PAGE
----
28 APRIL 1961, Page 36

Investment Notes


EMARKING on the steadiness of British share prices during the Cuban fighting and the Algerian rebellion a jobber has said that our market has become 'bullet-proof.' Not so New York. A sizeable correction was seen this week on Wall Street. Business recovery in the United States is slow—with 51 million still unemployed, or 6.9 per cent. of the working force. To reduce unemployment to 4 per cent. would require 7 million jobs. How can this be secured when auto- mation took 900,000 jobs away in manufacturing industry last year? It has been pointed out to me that in the twelve years to end-1960 the Dow Jones industrial share index rose by about 233 per cent., but earnings on the Dow Jones equities rose by only 45 per cent. How long will popular fashion go on raising the price-earnings ratio for common stocks? Some day there will be a great sobering of thought about equity invest- ment and this will apply to London as well as tc• New York. But the market correction will probably be only a short-term affair.

Budget Beneficiaries Again

Some brokers have been working out how the pay-roll tax will benefit some companies and injure others. This seems to be premature, for it is extremely unlikely that the pay-roll tax, as proposed by Mr. Lloyd, will ever see the statute book. The idea that the tax will give 'an enor- mous boost' to machine tools, steel, chemicals, property and finance companies seems very far- fetched. Property, bank and finance companies are favoured because they do a huge turnoN et on a small staff, but I would not follow the rise in Bank shares after the MIDLAND bonus and I would have thought that property companies which distribute up to the hilt would be sensitive to an increase in profits tax. Of the finance co panies only those engaged in hire-purchase finance have cause to be satisfied with the Budget. It is satisfactory that Mr. Lloyd recognised that the hire-putchase controls bore severely on a few industries which, he said, have good cause to complain that they are bearing too much of the brunt of the corrective action. The leader of the hire-purchase field might well be bought on any further set-back, namely UNITED DOMINION, Holy under 200s. to yield 2.7 per cent.—but WAGON FINANCE at 102s. 6d. to yield 4 per cent. might be added. Its 1960 fall in profits was due to providing against hire-purchase losses in motors and although the immediate outlook is not bright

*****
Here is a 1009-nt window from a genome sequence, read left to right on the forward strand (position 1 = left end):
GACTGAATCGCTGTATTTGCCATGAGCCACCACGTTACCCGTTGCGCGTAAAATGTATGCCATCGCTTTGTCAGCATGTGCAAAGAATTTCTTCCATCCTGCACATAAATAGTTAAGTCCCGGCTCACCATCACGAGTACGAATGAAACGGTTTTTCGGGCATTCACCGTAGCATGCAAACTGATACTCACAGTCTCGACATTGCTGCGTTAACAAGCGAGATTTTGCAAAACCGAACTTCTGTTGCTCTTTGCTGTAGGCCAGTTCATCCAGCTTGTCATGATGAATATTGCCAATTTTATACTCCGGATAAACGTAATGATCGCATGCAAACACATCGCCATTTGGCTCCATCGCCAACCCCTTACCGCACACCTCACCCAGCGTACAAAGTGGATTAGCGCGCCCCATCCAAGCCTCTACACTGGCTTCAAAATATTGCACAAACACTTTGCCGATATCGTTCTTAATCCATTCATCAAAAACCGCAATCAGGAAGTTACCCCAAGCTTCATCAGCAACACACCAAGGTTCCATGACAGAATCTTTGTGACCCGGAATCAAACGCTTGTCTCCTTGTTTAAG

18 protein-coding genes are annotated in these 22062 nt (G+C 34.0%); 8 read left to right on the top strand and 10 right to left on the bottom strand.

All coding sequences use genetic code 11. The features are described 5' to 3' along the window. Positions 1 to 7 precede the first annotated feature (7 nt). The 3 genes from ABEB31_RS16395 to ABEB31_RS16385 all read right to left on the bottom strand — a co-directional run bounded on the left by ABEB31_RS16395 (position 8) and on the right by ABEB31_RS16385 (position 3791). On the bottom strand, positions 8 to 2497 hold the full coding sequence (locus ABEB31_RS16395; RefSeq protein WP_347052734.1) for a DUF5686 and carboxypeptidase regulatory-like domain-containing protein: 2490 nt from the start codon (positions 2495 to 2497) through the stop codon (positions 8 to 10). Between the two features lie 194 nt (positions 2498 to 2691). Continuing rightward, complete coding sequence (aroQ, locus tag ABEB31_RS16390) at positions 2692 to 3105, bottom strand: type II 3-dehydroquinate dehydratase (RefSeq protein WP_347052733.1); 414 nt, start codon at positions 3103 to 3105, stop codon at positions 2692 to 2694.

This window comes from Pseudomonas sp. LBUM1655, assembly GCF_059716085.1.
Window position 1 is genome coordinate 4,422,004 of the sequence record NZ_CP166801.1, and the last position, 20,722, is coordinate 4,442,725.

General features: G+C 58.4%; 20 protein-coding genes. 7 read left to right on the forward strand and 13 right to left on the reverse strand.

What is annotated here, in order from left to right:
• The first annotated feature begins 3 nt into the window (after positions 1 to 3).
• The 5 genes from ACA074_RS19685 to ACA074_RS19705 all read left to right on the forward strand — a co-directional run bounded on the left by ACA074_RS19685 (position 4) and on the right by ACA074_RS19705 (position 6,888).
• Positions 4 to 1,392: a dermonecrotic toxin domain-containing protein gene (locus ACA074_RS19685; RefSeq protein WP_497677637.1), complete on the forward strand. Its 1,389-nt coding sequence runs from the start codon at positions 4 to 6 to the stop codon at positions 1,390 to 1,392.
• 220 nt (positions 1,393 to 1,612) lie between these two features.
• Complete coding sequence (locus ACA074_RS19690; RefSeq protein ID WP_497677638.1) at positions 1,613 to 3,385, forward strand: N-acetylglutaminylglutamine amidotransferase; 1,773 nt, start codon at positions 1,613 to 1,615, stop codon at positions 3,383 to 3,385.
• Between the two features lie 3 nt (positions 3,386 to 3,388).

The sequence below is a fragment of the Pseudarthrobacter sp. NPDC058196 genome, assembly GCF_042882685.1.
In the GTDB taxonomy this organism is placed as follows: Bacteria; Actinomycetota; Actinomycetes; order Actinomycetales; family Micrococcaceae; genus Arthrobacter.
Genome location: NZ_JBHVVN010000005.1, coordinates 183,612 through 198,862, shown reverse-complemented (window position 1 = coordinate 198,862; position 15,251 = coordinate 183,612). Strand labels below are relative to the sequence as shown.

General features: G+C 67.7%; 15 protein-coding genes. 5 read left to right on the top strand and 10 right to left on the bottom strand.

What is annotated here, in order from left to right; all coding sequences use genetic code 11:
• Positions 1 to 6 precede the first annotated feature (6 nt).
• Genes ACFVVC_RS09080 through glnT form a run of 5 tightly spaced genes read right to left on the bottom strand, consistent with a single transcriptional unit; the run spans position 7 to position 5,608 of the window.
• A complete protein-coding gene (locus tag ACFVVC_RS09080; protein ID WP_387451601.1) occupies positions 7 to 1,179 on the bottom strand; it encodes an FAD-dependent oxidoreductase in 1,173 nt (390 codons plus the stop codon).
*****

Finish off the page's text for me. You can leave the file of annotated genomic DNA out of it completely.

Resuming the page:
dividends should be maintained and recovery should be seen in the last half of the year.

Two Birmingham Companies

HARRIS AND SHELDON iS a Birmingham holding company which controls shopfitting companies (at home and overseas), a lift company and a motor accessory manufacturer. It has just re- ported higher profits for the year to December, 1960, with a final dividend of 111 per cent., making 15 per cent. against an equivalent 131 per cent. Earnings were sufficient to over the dividend 21. times. At 14s. 6d. the 5s. shares yield 5+ per cent. BIRMINGHAM SOUND REPRODUCERS makes automatic record changers, gramophone pick-ups and tape recorders. It was actually'able to increase its profits for the difficult year to December, 1960, and a final dividend of 35 per cent. was paid, making 40 per cent. on the larger capital. At 39s. to yield 5 per cent. on a dividend covered 2.3 times, the shares seem a fair pur- chase.